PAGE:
I am all for younger people finding there voice. Hell, that's what I am doing. It is just hard to overlook that chefs have 50 plus person payrolls attached to all of their stepping stones.

Salty dog
04-05-2014, 01:48 PM
It kind of relates to a conversation I had last night. An associate of mine was looking for a way to describe our restaurant and business. I gave her the same answer I always give when quizzed about this business in general, "to meet and ideally exceed the customers expectations".

It's no secret.

marc4pt0
04-05-2014, 01:55 PM
Right now I am working hard on austerity and restraint in my dishes. It's more about what I can leave off and still get the point accross. When the article says chef's tell their story through food I couldn't help picturing my 'food story'. It is me sitting on my couch at 2:00am surrounded by cookbooks and empty beers just pounding my head on the coffee table.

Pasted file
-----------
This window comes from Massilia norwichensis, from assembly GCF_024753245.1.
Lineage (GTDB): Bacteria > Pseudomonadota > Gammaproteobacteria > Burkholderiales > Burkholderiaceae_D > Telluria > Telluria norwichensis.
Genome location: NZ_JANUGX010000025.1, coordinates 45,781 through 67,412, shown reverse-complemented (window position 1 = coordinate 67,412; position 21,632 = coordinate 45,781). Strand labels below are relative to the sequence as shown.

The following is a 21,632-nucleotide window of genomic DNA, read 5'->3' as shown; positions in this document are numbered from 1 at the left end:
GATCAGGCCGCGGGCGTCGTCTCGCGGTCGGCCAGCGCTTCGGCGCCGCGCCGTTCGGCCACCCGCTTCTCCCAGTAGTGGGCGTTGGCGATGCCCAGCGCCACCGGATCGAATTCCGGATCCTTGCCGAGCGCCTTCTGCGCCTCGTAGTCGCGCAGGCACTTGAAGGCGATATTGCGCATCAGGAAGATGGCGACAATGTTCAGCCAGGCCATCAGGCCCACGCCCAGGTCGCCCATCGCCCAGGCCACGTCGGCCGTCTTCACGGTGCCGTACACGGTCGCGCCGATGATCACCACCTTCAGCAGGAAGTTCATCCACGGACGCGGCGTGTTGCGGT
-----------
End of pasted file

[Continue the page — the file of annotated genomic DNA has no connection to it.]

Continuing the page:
It kind of relates to a conversation I had last night. An associate of mine was looking for a way to describe our restaurant and business. I gave her the same answer I always give when quizzed about this business in general, "to meet and ideally exceed the customers expectations".

It's no secret.

Two really big thumbs up in agreement here

mr drinky
04-05-2014, 11:45 PM
When I sober up, I am going to read this article.

k.

CoqaVin
04-06-2014, 08:33 AM
Simplicity, a lot of people over think everything

Zerob
04-06-2014, 09:24 PM
I feel that there's been too many new restaurants with gimmicks and buzz words; truffle this, pork belly that, organic, siracha. I've been to restaurants that cost hundreds a person, but at the end of the day, the food I remember best is one that's a hole in the wall who just makes simple, good food. They're the one who's been around since my parents time and mine and hopefully my children's.

I bbq a lot and always laugh at the BBQ spice rubs that advertised something like 20 different spices. It's like putting a sauce on a steak, but the best steaks just need some salt and pepper.